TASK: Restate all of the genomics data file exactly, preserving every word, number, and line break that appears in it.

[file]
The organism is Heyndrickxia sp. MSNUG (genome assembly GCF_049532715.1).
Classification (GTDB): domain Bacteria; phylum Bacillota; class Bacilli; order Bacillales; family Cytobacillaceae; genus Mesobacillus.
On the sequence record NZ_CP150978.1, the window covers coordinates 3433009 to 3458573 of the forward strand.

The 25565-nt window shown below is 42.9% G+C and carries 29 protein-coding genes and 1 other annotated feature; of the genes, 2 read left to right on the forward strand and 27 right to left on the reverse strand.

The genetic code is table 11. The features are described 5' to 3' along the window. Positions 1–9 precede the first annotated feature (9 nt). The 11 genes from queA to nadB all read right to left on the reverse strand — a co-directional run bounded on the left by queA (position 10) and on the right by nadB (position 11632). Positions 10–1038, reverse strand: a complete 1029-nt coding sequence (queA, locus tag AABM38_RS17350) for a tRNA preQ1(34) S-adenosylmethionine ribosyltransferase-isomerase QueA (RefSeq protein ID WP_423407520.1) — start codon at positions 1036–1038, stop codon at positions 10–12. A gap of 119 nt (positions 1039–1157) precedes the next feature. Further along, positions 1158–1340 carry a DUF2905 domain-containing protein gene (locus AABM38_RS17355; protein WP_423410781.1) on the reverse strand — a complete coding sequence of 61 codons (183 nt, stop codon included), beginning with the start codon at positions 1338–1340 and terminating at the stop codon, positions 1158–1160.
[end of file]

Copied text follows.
The organism is Heyndrickxia sp. MSNUG (genome assembly GCF_049532715.1).
Classification (GTDB): domain Bacteria; phylum Bacillota; class Bacilli; order Bacillales; family Cytobacillaceae; genus Mesobacillus.
On the sequence record NZ_CP150978.1, the window covers coordinates 3433009 to 3458573 of the forward strand.

The 25565-nt window shown below is 42.9% G+C and carries 29 protein-coding genes and 1 other annotated feature; of the genes, 2 read left to right on the forward strand and 27 right to left on the reverse strand.

The genetic code is table 11. The features are described 5' to 3' along the window. Positions 1–9 precede the first annotated feature (9 nt). The 11 genes from queA to nadB all read right to left on the reverse strand — a co-directional run bounded on the left by queA (position 10) and on the right by nadB (position 11632). Positions 10–1038, reverse strand: a complete 1029-nt coding sequence (queA, locus tag AABM38_RS17350) for a tRNA preQ1(34) S-adenosylmethionine ribosyltransferase-isomerase QueA (RefSeq protein ID WP_423407520.1) — start codon at positions 1036–1038, stop codon at positions 10–12. A gap of 119 nt (positions 1039–1157) precedes the next feature. Further along, positions 1158–1340 carry a DUF2905 domain-containing protein gene (locus AABM38_RS17355; protein WP_423410781.1) on the reverse strand — a complete coding sequence of 61 codons (183 nt, stop codon included), beginning with the start codon at positions 1338–1340 and terminating at the stop codon, positions 1158–1160.